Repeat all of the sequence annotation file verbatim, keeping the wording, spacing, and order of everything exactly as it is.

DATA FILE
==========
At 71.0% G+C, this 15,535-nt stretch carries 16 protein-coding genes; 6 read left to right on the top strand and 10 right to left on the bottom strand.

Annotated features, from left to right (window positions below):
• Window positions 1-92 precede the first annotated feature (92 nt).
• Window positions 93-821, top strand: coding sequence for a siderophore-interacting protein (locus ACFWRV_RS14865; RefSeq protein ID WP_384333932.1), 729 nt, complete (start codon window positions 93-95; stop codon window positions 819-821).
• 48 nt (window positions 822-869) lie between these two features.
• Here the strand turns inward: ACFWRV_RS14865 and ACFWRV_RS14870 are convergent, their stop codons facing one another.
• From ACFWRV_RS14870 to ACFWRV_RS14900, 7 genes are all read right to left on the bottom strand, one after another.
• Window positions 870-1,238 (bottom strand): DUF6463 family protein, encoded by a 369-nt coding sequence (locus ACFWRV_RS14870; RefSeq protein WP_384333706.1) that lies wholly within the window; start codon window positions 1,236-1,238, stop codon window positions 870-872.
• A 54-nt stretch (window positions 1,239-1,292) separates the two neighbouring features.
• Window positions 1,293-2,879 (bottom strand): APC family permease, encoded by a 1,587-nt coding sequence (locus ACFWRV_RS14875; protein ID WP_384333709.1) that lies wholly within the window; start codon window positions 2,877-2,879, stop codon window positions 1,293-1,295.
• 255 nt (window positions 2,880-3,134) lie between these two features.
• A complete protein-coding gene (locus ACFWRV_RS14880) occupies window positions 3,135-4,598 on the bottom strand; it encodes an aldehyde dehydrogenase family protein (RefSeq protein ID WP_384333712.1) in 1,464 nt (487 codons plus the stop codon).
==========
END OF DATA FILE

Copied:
At 71.0% G+C, this 15,535-nt stretch carries 16 protein-coding genes; 6 read left to right on the top strand and 10 right to left on the bottom strand.

Annotated features, from left to right (window positions below):
• Window positions 1-92 precede the first annotated feature (92 nt).
• Window positions 93-821, top strand: coding sequence for a siderophore-interacting protein (locus ACFWRV_RS14865; RefSeq protein ID WP_384333932.1), 729 nt, complete (start codon window positions 93-95; stop codon window positions 819-821).
• 48 nt (window positions 822-869) lie between these two features.
• Here the strand turns inward: ACFWRV_RS14865 and ACFWRV_RS14870 are convergent, their stop codons facing one another.
• From ACFWRV_RS14870 to ACFWRV_RS14900, 7 genes are all read right to left on the bottom strand, one after another.
• Window positions 870-1,238 (bottom strand): DUF6463 family protein, encoded by a 369-nt coding sequence (locus ACFWRV_RS14870; RefSeq protein WP_384333706.1) that lies wholly within the window; start codon window positions 1,236-1,238, stop codon window positions 870-872.
• A 54-nt stretch (window positions 1,239-1,292) separates the two neighbouring features.
• Window positions 1,293-2,879 (bottom strand): APC family permease, encoded by a 1,587-nt coding sequence (locus ACFWRV_RS14875; protein ID WP_384333709.1) that lies wholly within the window; start codon window positions 2,877-2,879, stop codon window positions 1,293-1,295.
• 255 nt (window positions 2,880-3,134) lie between these two features.
• A complete protein-coding gene (locus ACFWRV_RS14880) occupies window positions 3,135-4,598 on the bottom strand; it encodes an aldehyde dehydrogenase family protein (RefSeq protein ID WP_384333712.1) in 1,464 nt (487 codons plus the stop codon).